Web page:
Our efforts in the Solomon Islands are a practical example of the region confronting conflict head-on. Regional counter-terrorism initiatives and the Asia-Pacific regional Interfaith dialogue are also playing their part.

The ASEAN Regional Forum looks set to develop a “preventive diplomacy” role – preventing conflict before it arises.

Members of the region are working together to ground peace in stable institutions and respect for human rights. New Zealand supports regional initiatives that share this goal, including the Asia-Pacific Forum of National Human Rights Institutions, and the Pacific Judicial Development Programme.

The world has been confronted with serious political and security shocks over the past year – the outbreak of hostilities between Lebanon and Israel; the tragic and worsening situation in Darfur; and in our own region, instability in Timor-Leste.

These shocks evidence the fundamental interrelationship that exists between human rights, development and peace and security. And they have shown that the United Nations' effectiveness is often judged according to its ability to achieve these ends.

It will come as no surprise, ladies and gentlemen, that New Zealand was fully supportive of the renewed focus on human rights at last year’s World Summit. We were a proponent of the new Human Rights Council, and we worked hard to bring it into being.

We are ambitious for the Council. It has to be strong, focused and effective. It must be able to deal swiftly with emerging situations of human rights concern, in a balanced way, with scrupulous attention to the facts.

It must be aspirational as well as practical. Its working methods must be transparent and inclusive. But, above all, there must be the political will to make it work.

New Zealand did not stand for election to the Council earlier this year. That was a hard decision, given the energy we invested in setting it up. But we look forward to the opportunity to serve on it before too long.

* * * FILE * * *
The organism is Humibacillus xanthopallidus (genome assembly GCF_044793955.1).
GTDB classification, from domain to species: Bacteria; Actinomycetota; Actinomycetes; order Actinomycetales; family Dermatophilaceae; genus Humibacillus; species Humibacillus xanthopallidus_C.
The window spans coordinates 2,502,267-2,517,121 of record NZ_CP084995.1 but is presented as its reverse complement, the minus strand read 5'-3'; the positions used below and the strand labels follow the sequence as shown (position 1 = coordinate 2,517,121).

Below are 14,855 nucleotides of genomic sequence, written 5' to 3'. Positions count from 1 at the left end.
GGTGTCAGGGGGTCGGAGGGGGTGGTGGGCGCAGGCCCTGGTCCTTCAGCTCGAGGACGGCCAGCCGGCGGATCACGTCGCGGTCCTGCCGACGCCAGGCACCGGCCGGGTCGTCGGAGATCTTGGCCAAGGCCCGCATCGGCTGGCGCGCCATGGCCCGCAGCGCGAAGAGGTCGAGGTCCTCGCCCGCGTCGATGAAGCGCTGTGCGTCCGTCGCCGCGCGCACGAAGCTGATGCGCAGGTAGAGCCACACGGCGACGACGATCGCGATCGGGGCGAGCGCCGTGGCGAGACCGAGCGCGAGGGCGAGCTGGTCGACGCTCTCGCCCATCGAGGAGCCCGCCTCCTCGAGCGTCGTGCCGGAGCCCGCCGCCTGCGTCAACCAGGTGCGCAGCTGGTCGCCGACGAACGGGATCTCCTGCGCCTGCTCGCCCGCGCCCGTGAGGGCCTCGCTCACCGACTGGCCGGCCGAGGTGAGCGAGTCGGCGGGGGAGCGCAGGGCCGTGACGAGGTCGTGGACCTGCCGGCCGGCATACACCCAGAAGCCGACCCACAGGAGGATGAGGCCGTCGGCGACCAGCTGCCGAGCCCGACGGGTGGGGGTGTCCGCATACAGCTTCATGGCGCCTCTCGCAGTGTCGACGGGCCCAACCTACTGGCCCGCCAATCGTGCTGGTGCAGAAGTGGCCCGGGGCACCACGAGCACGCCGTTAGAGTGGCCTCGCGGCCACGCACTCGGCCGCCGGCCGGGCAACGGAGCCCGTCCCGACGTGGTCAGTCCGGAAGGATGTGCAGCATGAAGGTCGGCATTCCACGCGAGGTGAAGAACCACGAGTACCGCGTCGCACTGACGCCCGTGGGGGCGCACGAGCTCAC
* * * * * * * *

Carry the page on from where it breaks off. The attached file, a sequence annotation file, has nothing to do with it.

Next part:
A few weeks ago Member States, encouraged all the way by energetic NGOs, agreed on the first new comprehensive human rights instrument of the 21st Century: the Convention relating to persons with disabilities.

We are proud of the role, which New Zealand played in this negotiation from its beginning.

This Convention stands to make a real difference in the lives of the approximately 650 million of the world’s most disadvantaged citizens.

New Zealand is looking to sign up to the Convention very soon, and we look forward to its early entry into force.

But it is not all good news.

New Zealand is equally conscious of the disadvantages faced by indigenous peoples in many parts of the world.

We have engaged closely in the lengthy negotiations towards the Declaration on the Rights of Indigenous Peoples.

We had hoped that this Declaration would be a new standard of achievement for governments, that could be implemented and that could really improve the lives of indigenous peoples.

To New Zealand’s disappointment, that was not to be. The Declaration, which emerged with less than conclusive support from the Human Right Council, is deeply flawed and represents a lost opportunity for the world’s indigenous peoples.

But, when we assess the achievements over the last year, we can be satisfied with progress we have made.

The challenge now is to make the UN mechanisms effective.

Reform has to be a long-term project, which we must embark on willingly together.

Multilateralism can only work if states proceed with full respect for and understanding of each other’s hopes, priorities and aspirations.

Finally, ladies and gentlemen, I am delighted that the new UN Secretary General, Ban Ki-Moon, comes from the Asia-Pacific region. He will bring a unique perspective to the UN at a time when multilateralism is being challenged.

ENDS